AFK Weekly: League of Legends Worlds 2021 Finals Posts Record Numbers
Week 4, November 2021
Hello everyone! With Act 3 of ‘Arcane’ topping the Netflix charts despite competition from popular established series such as 'Tiger King: Murder, Mayhem, and Madness' and 'Cowboy Bebop,' esports' growing influence on mainstream culture was evident throughout the week. And it was not just the PC titles; mobile esports also managed to put itself in the spotlight with Garena featuring 20 in-game Free Fire skins on the catwalk of São Paulo Fashion Week.
Here’s a breakdown of all that and more in the latest edition of Esports Business Insights by AFK Gaming.
- Vignesh Raghuram, Supervising Editor, AFK Gaming
Worlds 2021 viewership numbers smashes previous records
Despite being almost 11 years old, League of Legends (LoL) continues to dominate esports viewership metrics, growing its audience numbers every year and maintaining its status as the most watched PC esports title in the world. The 2021 LoL World Championship (Worlds) set an all-time high in terms of viewership numbers. The finals saw over 4.02M viewers tune into the event in non-Chinese streaming platforms, according to Esports Charts. This made it the most viewed PC esports tournament in history, and the second most watched in esports next to the Free Fire World Series 2021 Singapore.
However, since the Grand Finals featured Edward Gaming, a team from the League of Legends Pro League (LPL) in China, the viewership on Chinese streaming platforms were expected to be magnitudes higher. According to Riot Games, the LoL 2021 World Championship accrued 73M peak concurrent viewers, an increase of almost 30M from the previous year and an average minute audience of 30.6M representing a 24.7% increase in this metric.
It's the second year in a row Riot has seen its most popular League of Legends event grow in viewership, with the 2021 LoL World Championship viewership surpassing the 4.7% growth that occurred with 2020’s Worlds event.
The last two LoL World Championships both featured a Chinese and Korean team, two of the biggest fanbases in the esport and were broadcast at times favorable to these audiences. Riot Games might face a tougher challenge to continue their YoY growth, since it will be hosting the 2022 LoL World Championship in North America across four major cities.
Key Takeaway: One of the most common critiques of esports from outside observers is the rapid turnover of video games. With so much competition across genres and new games releasing constantly, the fear is that no game can build the long term sustainability of a major traditional sport. League of Legends stands as the best counter to that argument, only growing more popular as a global powerhouse title year after year.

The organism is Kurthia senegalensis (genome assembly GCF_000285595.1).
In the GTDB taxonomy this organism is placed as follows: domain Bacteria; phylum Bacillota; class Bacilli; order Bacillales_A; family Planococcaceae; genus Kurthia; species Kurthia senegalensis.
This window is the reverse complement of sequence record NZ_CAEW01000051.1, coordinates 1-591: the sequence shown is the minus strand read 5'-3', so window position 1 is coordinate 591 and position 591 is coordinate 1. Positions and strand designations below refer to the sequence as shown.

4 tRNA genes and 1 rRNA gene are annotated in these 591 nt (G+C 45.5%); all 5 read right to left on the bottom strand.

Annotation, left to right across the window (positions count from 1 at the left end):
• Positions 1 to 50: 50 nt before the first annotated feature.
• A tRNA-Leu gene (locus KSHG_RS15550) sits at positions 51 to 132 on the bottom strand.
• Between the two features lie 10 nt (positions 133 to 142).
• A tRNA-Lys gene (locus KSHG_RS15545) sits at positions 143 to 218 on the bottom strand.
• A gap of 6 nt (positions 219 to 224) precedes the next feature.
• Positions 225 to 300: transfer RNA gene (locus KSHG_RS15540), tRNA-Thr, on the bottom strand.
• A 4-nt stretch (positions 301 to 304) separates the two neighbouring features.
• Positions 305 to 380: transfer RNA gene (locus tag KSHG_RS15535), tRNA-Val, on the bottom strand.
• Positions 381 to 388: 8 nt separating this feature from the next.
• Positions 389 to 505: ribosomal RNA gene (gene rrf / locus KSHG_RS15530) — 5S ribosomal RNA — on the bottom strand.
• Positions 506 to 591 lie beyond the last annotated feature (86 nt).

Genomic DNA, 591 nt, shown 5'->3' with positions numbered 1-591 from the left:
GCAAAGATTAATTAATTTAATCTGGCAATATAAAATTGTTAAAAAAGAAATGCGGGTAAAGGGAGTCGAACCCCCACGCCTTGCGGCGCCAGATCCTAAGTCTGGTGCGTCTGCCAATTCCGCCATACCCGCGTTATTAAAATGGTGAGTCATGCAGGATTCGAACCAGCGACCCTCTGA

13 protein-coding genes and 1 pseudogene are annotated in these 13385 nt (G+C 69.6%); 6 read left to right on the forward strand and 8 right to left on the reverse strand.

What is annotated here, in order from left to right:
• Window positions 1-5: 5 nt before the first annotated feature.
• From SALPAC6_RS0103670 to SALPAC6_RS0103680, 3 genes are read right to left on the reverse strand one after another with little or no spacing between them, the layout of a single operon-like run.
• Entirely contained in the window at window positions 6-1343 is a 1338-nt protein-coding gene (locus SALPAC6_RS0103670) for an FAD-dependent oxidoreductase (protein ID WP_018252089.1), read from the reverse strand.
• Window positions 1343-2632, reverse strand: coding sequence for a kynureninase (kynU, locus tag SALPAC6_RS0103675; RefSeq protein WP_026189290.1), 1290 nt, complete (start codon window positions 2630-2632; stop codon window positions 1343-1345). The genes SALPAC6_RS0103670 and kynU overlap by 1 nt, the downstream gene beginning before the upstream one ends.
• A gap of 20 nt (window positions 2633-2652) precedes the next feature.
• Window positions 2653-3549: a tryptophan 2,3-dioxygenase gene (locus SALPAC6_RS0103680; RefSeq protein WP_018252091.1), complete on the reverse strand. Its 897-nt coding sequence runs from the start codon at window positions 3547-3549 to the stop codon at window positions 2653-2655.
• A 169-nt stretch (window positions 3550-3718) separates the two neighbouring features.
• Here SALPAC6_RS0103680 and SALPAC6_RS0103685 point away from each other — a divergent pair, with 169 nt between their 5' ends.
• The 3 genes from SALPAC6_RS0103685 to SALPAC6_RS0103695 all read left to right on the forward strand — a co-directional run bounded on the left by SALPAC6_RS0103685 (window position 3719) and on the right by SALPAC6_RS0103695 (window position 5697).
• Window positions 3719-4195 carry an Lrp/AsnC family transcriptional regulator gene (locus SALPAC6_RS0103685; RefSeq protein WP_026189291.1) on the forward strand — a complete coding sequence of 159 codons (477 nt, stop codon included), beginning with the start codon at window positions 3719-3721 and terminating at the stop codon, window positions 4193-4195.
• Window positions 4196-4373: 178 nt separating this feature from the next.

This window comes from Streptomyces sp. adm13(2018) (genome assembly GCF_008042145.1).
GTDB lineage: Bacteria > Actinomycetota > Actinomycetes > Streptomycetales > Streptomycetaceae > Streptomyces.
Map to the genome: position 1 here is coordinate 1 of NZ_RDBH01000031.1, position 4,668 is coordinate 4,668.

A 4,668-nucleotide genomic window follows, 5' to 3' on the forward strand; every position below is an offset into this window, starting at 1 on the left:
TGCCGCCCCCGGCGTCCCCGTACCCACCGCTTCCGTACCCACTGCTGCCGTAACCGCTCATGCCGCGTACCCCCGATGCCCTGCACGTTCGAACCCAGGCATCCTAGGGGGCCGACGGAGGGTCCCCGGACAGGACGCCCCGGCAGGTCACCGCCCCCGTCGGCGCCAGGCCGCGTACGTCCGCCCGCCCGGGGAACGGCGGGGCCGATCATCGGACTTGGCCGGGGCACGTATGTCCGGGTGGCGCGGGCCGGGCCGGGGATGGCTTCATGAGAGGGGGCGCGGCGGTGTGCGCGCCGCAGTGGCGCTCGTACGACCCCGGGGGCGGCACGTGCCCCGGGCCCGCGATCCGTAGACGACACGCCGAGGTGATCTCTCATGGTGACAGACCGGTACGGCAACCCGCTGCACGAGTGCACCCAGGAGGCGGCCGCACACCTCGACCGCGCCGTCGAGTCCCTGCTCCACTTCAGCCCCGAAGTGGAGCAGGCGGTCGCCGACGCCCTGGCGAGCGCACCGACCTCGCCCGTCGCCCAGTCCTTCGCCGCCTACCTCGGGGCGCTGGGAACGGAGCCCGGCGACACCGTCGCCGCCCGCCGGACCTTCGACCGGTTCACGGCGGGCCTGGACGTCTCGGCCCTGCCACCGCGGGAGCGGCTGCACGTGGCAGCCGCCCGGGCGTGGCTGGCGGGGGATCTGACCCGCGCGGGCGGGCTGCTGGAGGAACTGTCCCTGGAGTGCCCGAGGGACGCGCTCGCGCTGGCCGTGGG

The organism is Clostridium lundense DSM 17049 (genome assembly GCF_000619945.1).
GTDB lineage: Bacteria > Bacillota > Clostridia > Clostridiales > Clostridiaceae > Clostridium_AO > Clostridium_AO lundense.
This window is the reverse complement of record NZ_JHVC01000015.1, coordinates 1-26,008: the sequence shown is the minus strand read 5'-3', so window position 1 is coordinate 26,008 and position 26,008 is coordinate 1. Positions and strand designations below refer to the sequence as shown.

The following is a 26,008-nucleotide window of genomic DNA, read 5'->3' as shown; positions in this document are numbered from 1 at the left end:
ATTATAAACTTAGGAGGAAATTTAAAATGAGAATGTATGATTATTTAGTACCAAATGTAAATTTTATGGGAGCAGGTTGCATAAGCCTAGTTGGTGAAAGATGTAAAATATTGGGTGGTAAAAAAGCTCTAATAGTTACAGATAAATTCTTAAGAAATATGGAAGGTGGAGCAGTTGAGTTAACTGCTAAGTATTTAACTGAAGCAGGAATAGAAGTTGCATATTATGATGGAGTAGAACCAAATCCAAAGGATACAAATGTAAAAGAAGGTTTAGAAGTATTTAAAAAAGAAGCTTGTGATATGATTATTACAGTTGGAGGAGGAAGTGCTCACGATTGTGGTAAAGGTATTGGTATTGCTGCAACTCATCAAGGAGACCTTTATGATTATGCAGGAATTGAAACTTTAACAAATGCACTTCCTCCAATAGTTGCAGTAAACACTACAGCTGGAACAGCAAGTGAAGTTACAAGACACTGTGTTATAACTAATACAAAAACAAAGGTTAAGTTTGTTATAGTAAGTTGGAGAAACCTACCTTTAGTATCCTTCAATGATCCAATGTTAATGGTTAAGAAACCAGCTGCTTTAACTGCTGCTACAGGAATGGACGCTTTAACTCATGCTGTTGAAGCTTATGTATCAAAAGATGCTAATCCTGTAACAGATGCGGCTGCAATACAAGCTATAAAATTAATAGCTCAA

North Carolina establishes $5M fund to attract esports tournaments
North Carolina's state legislature will include a $5M grant for esports in the state's budget, according to the Greater Raleigh Convention and Visitors Bureau and Subnation Media. ‘The Esports Industry Grant Fund’ is aimed at incentivizing esports productions and event organizers to host their events in the state.
The funds will be managed by the Department of Commerce, and is reportedly targeted at larger events (costing at least $250K to run). Production companies can apply for a rebate of up to 25% on qualifying expenses.
Raleigh previously hosted the 2019 Rainbow Six Siege Raleigh Major which drew 2.6K daily attendees generating $1.45M in direct economic impact for the city. The city is scheduled to host another major esports tournament shortly, as it is the first official stop in the new Halo Infinite Championship Series circuit.
Key Takeaway: The United States has been behind much of the world when it comes to esports essentially since day one. Even now with so much investment from U.S. companies such as Riot and Activision Blizzard, nearly all of the event activity in the country is concentrated in New York and California. This legislation shows that other parts of the country are recognizing the importance of esports to the future of tourism.
Quick Shots Segment
Cloud9 licenses Smurfs IP for Apparel Drop